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ICS Could you help me understand how to set up the internet sharing capabilities?

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  • eacowgirl Jun 29, 2008

    We have both Windows Vista. One is the regular version and the other is the 64 bit.



    Also, my father-in-law has a linksys and when I am in his house I can't get it to allow me to log in without a password- Do you know where in his system we would locate that information? It is a secured network.



    Thanks!

  • eacowgirl Jun 30, 2008

    thank you very much! I will try that when I get home.



    ;)

    Dawn

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  • Contributor
  • 31 Answers

Yeah Its pretty simple what kind of setup do you have on your computers?

Posted on Jun 29, 2008

  • Andrew Cerny
    Andrew Cerny Jun 29, 2008

    If he doesnt know the WEP key you are going to have to hard reset the modem py pressing in the small hole on the back for 15-20secs

  • Andrew Cerny
    Andrew Cerny Jun 29, 2008

    Now as far as setting up ICS in VIsta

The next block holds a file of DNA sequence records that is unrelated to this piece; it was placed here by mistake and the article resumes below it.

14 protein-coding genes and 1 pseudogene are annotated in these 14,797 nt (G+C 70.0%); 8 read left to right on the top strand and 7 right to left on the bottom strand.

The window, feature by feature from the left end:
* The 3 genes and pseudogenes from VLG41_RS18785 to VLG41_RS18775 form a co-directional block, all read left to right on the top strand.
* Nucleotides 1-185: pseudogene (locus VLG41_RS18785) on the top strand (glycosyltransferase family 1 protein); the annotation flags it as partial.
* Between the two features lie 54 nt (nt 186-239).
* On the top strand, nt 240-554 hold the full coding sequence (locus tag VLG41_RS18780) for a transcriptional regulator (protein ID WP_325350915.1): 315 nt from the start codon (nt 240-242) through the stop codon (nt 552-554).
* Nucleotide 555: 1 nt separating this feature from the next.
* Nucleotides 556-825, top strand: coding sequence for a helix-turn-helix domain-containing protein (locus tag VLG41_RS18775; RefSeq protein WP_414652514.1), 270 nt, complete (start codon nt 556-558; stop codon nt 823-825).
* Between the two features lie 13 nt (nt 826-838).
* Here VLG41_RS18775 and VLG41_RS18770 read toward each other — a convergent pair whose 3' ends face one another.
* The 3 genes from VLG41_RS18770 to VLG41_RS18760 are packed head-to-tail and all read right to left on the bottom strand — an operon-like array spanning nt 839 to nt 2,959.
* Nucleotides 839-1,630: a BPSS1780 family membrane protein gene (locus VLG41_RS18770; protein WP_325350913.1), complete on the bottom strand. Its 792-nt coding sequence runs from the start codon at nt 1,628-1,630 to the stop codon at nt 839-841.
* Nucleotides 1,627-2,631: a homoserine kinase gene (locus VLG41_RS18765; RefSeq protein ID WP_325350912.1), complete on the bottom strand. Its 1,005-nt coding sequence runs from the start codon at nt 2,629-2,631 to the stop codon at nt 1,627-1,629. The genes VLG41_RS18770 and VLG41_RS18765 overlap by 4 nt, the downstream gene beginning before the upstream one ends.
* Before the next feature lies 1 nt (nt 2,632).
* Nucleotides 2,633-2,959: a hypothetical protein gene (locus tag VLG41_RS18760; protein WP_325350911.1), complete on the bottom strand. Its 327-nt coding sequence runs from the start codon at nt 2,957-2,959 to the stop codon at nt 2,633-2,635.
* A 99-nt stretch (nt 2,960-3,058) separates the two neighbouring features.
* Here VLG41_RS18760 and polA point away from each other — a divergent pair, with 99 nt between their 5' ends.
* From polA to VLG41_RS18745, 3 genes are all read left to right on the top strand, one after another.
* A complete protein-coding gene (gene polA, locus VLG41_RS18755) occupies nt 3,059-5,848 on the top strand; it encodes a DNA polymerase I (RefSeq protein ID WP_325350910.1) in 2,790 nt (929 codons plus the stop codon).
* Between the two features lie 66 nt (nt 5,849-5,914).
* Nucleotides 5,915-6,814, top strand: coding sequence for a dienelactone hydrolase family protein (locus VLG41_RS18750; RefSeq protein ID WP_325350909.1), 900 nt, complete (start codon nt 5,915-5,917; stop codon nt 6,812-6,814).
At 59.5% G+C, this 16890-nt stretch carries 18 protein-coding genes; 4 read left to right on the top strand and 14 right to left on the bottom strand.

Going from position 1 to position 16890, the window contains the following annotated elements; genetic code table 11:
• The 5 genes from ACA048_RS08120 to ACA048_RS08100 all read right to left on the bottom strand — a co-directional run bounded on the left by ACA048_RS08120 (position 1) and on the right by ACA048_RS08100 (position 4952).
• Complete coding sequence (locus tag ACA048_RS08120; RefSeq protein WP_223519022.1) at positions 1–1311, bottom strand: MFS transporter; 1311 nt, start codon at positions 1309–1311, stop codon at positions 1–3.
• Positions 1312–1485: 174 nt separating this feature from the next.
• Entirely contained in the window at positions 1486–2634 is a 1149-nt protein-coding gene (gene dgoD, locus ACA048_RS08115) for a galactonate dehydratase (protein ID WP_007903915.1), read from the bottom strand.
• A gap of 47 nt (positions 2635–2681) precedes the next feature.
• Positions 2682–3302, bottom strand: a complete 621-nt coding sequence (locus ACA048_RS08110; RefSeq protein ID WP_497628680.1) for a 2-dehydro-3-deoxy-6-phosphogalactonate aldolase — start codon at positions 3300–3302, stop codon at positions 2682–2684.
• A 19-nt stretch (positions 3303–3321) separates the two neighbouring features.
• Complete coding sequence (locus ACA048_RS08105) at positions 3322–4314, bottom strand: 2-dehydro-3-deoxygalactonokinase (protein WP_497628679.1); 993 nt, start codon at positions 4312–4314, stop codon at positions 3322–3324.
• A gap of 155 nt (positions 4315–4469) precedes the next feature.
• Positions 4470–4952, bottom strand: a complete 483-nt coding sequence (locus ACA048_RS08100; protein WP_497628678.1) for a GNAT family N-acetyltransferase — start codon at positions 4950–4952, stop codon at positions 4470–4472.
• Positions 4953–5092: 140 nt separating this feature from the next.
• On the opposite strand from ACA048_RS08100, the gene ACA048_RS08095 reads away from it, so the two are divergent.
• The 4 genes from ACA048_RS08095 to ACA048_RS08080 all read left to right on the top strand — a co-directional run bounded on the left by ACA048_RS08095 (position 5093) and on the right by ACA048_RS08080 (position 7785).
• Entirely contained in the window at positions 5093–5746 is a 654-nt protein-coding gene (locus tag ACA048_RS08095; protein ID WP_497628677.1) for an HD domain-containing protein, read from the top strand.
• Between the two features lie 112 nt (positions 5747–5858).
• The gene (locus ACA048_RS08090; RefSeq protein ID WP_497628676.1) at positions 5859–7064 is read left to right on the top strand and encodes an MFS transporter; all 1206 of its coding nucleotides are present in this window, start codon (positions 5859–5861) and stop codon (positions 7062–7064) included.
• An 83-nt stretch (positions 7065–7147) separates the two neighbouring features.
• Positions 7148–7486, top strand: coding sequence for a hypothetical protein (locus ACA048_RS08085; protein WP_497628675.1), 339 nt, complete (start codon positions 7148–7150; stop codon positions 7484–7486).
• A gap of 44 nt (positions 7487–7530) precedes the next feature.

1. Go to the control panel
    2. Select Network and Sharing Center
    3. On the left hand side select Manage Network Connections

    4. Right click the icon for your connection card and select properties
    5. Select Sharring tab

    6. Check "Allow other network users to connect through this computer's Internet connection"

    7. Click okay

    8. Plug an ethernet crossover cable from this computer to the other These are available at Radio Shack for about $15. Make sure it is a crossover cable not a patch cable or it wont work.
    9. Launch IE on the secondary computer to verify connection.

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make sure that the under your Local Area Connection properties, under Sharing Tab that the ICS is checked. this should solve your problem...enabling this makes your computer a DCHP capable server...

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Go into network set up a shared Internet connection using ICS (Internet Connection Sharing) You can use Internet Connection Sharing (ICS) to share an Internet connection among two or more computers on a network. First, you need one computer, called the host computer, that is connected to the Internet and that has a separate connection to the other computers on your network. You enable ICS on the Internet connection. The other computers on your network then connect to the host computer, and from there to the Internet through the host computer's shared Internet connection.